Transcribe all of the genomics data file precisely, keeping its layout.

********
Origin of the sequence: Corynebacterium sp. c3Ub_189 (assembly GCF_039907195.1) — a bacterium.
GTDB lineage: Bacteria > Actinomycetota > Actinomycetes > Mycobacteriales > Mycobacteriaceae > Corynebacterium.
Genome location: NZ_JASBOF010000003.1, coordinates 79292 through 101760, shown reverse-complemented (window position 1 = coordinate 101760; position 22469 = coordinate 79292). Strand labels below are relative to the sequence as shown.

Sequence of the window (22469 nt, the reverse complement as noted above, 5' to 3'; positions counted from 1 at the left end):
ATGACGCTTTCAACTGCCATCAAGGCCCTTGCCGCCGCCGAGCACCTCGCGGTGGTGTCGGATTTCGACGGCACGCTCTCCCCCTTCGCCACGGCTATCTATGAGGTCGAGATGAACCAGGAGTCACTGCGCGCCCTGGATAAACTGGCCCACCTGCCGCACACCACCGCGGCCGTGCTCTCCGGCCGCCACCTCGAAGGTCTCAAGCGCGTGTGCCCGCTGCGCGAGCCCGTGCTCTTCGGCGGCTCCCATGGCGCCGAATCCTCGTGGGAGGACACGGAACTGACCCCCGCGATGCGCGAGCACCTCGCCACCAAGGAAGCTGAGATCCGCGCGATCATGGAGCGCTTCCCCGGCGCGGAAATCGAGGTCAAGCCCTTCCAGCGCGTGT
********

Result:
Origin of the sequence: Corynebacterium sp. c3Ub_189 (assembly GCF_039907195.1) — a bacterium.
GTDB lineage: Bacteria > Actinomycetota > Actinomycetes > Mycobacteriales > Mycobacteriaceae > Corynebacterium.
Genome location: NZ_JASBOF010000003.1, coordinates 79292 through 101760, shown reverse-complemented (window position 1 = coordinate 101760; position 22469 = coordinate 79292). Strand labels below are relative to the sequence as shown.

Sequence of the window (22469 nt, the reverse complement as noted above, 5' to 3'; positions counted from 1 at the left end):
ATGACGCTTTCAACTGCCATCAAGGCCCTTGCCGCCGCCGAGCACCTCGCGGTGGTGTCGGATTTCGACGGCACGCTCTCCCCCTTCGCCACGGCTATCTATGAGGTCGAGATGAACCAGGAGTCACTGCGCGCCCTGGATAAACTGGCCCACCTGCCGCACACCACCGCGGCCGTGCTCTCCGGCCGCCACCTCGAAGGTCTCAAGCGCGTGTGCCCGCTGCGCGAGCCCGTGCTCTTCGGCGGCTCCCATGGCGCCGAATCCTCGTGGGAGGACACGGAACTGACCCCCGCGATGCGCGAGCACCTCGCCACCAAGGAAGCTGAGATCCGCGCGATCATGGAGCGCTTCCCCGGCGCGGAAATCGAGGTCAAGCCCTTCCAGCGCGTGT